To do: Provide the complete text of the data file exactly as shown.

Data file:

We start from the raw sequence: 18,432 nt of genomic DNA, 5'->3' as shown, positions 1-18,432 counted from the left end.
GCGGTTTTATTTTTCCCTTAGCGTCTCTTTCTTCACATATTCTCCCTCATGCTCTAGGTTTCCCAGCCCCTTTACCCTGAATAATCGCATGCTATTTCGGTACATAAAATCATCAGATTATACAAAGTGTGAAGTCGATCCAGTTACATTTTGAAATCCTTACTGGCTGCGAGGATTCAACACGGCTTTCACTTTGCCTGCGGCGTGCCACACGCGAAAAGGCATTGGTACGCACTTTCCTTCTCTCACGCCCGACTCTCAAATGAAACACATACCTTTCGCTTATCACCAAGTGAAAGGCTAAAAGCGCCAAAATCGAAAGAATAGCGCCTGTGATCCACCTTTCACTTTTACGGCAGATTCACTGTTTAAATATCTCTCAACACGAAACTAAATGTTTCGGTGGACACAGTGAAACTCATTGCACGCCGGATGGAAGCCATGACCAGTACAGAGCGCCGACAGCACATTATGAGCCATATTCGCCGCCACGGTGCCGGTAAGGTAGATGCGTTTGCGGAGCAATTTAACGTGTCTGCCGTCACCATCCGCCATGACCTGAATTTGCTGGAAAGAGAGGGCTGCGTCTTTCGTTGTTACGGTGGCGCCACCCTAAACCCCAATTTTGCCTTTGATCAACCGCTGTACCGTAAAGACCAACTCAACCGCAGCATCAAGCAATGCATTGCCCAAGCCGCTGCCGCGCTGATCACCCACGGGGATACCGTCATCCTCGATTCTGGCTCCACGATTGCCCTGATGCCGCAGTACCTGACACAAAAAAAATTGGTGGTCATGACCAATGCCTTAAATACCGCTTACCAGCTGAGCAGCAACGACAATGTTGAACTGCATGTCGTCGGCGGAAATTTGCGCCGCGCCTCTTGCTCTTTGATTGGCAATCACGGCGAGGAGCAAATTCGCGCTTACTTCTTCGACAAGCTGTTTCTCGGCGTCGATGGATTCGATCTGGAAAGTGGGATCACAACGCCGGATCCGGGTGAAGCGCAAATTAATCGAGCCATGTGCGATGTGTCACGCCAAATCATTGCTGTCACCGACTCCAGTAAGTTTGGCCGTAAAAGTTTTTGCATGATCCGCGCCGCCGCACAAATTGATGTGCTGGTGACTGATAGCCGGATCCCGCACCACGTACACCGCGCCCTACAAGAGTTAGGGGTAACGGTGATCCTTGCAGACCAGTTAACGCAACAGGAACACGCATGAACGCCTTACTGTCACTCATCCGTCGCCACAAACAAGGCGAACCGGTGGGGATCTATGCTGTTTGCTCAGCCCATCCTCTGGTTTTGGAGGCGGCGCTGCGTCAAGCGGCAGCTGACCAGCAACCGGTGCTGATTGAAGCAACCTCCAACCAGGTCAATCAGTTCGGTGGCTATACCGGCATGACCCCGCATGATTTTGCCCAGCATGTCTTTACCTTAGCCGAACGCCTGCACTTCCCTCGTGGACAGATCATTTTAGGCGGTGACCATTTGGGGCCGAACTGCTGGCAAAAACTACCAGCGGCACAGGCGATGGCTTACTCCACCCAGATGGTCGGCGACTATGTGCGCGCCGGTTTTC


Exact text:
We start from the raw sequence: 18,432 nt of genomic DNA, 5'->3' as shown, positions 1-18,432 counted from the left end.
GCGGTTTTATTTTTCCCTTAGCGTCTCTTTCTTCACATATTCTCCCTCATGCTCTAGGTTTCCCAGCCCCTTTACCCTGAATAATCGCATGCTATTTCGGTACATAAAATCATCAGATTATACAAAGTGTGAAGTCGATCCAGTTACATTTTGAAATCCTTACTGGCTGCGAGGATTCAACACGGCTTTCACTTTGCCTGCGGCGTGCCACACGCGAAAAGGCATTGGTACGCACTTTCCTTCTCTCACGCCCGACTCTCAAATGAAACACATACCTTTCGCTTATCACCAAGTGAAAGGCTAAAAGCGCCAAAATCGAAAGAATAGCGCCTGTGATCCACCTTTCACTTTTACGGCAGATTCACTGTTTAAATATCTCTCAACACGAAACTAAATGTTTCGGTGGACACAGTGAAACTCATTGCACGCCGGATGGAAGCCATGACCAGTACAGAGCGCCGACAGCACATTATGAGCCATATTCGCCGCCACGGTGCCGGTAAGGTAGATGCGTTTGCGGAGCAATTTAACGTGTCTGCCGTCACCATCCGCCATGACCTGAATTTGCTGGAAAGAGAGGGCTGCGTCTTTCGTTGTTACGGTGGCGCCACCCTAAACCCCAATTTTGCCTTTGATCAACCGCTGTACCGTAAAGACCAACTCAACCGCAGCATCAAGCAATGCATTGCCCAAGCCGCTGCCGCGCTGATCACCCACGGGGATACCGTCATCCTCGATTCTGGCTCCACGATTGCCCTGATGCCGCAGTACCTGACACAAAAAAAATTGGTGGTCATGACCAATGCCTTAAATACCGCTTACCAGCTGAGCAGCAACGACAATGTTGAACTGCATGTCGTCGGCGGAAATTTGCGCCGCGCCTCTTGCTCTTTGATTGGCAATCACGGCGAGGAGCAAATTCGCGCTTACTTCTTCGACAAGCTGTTTCTCGGCGTCGATGGATTCGATCTGGAAAGTGGGATCACAACGCCGGATCCGGGTGAAGCGCAAATTAATCGAGCCATGTGCGATGTGTCACGCCAAATCATTGCTGTCACCGACTCCAGTAAGTTTGGCCGTAAAAGTTTTTGCATGATCCGCGCCGCCGCACAAATTGATGTGCTGGTGACTGATAGCCGGATCCCGCACCACGTACACCGCGCCCTACAAGAGTTAGGGGTAACGGTGATCCTTGCAGACCAGTTAACGCAACAGGAACACGCATGAACGCCTTACTGTCACTCATCCGTCGCCACAAACAAGGCGAACCGGTGGGGATCTATGCTGTTTGCTCAGCCCATCCTCTGGTTTTGGAGGCGGCGCTGCGTCAAGCGGCAGCTGACCAGCAACCGGTGCTGATTGAAGCAACCTCCAACCAGGTCAATCAGTTCGGTGGCTATACCGGCATGACCCCGCATGATTTTGCCCAGCATGTCTTTACCTTAGCCGAACGCCTGCACTTCCCTCGTGGACAGATCATTTTAGGCGGTGACCATTTGGGGCCGAACTGCTGGCAAAAACTACCAGCGGCACAGGCGATGGCTTACTCCACCCAGATGGTCGGCGACTATGTGCGCGCCGGTTTTC